January 21st, 2013

Inauguration Throwback: “Oh my gosh I just saw the President and First Lady dance” grin

January 21st, 2013
Inauguration Throwback: A look at J.Crew’s homepage four years ago today

Inauguration Throwback: A look at J.Crew’s homepage four years ago today

October 15th, 2012

That time I was in The Guardian talking about what Obama should wear in the second presidential debate

October 4th, 2012

Silent Jim Lehrer isn’t gonna take it any—oh, okay. Just another minute maybe. …sure, okay, go ahead.

(@SilentJimLehrer)

October 3rd, 2012

Happy First Presidential Debate of the Season Day!*

*yes, that is totally a day

gq:

Your Morning Shot: John F. Kennedy and Richard Nixon

From the first-ever televised presidential debate, September 26, 1960.

Reblogged from The GQ Tumblr
January 16th, 2012
Over the weekend, the Huffington Post ran a piece on “Civil Rights Style” to commemorate Martin Luther King Jr. Day. While I found the whole thing to be a little — can I say “glib” without it automatically conjuring up Tom Cruise yet? I can’t, can I? – with the pat nature of the article (they dressed well so they achieved their goals!), I found myself nodding in agreement at much of it.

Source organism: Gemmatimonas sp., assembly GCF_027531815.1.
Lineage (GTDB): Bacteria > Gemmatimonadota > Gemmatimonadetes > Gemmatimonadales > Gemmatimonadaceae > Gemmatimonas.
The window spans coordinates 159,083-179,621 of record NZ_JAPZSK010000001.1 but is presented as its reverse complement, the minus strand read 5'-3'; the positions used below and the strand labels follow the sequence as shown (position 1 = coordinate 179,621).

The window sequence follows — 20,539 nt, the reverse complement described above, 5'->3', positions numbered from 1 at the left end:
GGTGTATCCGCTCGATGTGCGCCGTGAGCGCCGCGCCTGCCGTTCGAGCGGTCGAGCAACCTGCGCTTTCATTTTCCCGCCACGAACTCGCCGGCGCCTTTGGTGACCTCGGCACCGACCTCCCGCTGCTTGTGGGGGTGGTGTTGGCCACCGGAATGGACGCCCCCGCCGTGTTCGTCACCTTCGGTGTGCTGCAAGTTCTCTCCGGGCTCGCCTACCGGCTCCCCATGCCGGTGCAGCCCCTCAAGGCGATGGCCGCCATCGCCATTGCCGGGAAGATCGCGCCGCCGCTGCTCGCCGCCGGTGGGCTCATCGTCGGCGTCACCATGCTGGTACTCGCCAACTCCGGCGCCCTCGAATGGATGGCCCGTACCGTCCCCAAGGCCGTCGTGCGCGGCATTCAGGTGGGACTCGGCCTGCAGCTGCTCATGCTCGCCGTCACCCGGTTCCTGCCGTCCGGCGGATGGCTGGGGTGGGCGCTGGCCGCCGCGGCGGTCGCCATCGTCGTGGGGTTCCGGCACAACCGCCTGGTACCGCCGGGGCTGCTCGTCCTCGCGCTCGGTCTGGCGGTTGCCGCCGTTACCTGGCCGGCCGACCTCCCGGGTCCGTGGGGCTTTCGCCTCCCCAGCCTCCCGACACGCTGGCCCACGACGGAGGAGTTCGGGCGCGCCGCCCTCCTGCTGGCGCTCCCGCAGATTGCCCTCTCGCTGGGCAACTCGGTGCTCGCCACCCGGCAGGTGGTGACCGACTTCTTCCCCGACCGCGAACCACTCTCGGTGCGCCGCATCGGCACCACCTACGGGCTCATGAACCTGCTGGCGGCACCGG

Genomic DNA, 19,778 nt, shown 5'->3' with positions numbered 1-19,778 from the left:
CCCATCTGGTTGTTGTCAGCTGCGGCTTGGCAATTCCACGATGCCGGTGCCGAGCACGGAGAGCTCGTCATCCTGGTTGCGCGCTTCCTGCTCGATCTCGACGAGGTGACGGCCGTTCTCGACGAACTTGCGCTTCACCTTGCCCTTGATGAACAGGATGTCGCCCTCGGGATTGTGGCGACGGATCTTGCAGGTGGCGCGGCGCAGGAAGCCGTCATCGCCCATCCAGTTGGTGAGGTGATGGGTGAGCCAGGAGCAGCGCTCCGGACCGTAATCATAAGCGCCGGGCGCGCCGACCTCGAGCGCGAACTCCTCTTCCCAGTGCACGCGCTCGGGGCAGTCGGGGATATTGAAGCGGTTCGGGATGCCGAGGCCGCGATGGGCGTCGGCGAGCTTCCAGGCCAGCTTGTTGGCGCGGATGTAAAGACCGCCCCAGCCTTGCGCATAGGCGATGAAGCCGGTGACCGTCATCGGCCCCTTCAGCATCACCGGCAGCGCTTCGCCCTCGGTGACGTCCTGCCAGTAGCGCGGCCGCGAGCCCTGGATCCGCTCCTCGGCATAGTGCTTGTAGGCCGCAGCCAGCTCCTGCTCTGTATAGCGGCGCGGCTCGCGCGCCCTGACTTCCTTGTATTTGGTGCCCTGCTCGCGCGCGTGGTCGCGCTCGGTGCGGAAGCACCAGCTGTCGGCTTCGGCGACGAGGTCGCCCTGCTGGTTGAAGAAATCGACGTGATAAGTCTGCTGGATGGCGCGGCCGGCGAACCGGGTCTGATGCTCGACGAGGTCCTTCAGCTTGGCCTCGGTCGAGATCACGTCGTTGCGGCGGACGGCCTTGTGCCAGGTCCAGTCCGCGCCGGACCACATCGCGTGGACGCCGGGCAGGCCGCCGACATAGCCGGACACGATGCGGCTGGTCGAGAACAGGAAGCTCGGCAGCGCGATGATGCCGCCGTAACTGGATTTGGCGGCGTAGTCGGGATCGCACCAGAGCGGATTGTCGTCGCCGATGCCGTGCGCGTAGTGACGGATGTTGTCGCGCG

Writing about the style of MLK and other leaders of the civil rights movement, the author pointed out the importance of dressing in a way that commanded respect for these cultural influencers. Rosa Parks in her skirt suit being fingerprinted after refusing to move to the back of the bus. MLK in a fedora and well-tailored separates marching in Washington DC. Malcolm X and his bow tie. While their messages may have stirred controversy, their clothes certainly didn’t. 
The lesson of dressing the part for political change has resonance still today. If you want your message, your voice, your movement to be taken seriously, you have to present yourself in such a way that those in charge will stop and take notice. Look at the Occupy Wall Street protestors. How many scourges against OWS gleefully decry the participants’ dirty hippie style? And really, is it any surprise that a protestor dressed in a baja hoodie and dreadlocks has trouble finding common ground with a banker in a three-piece suit?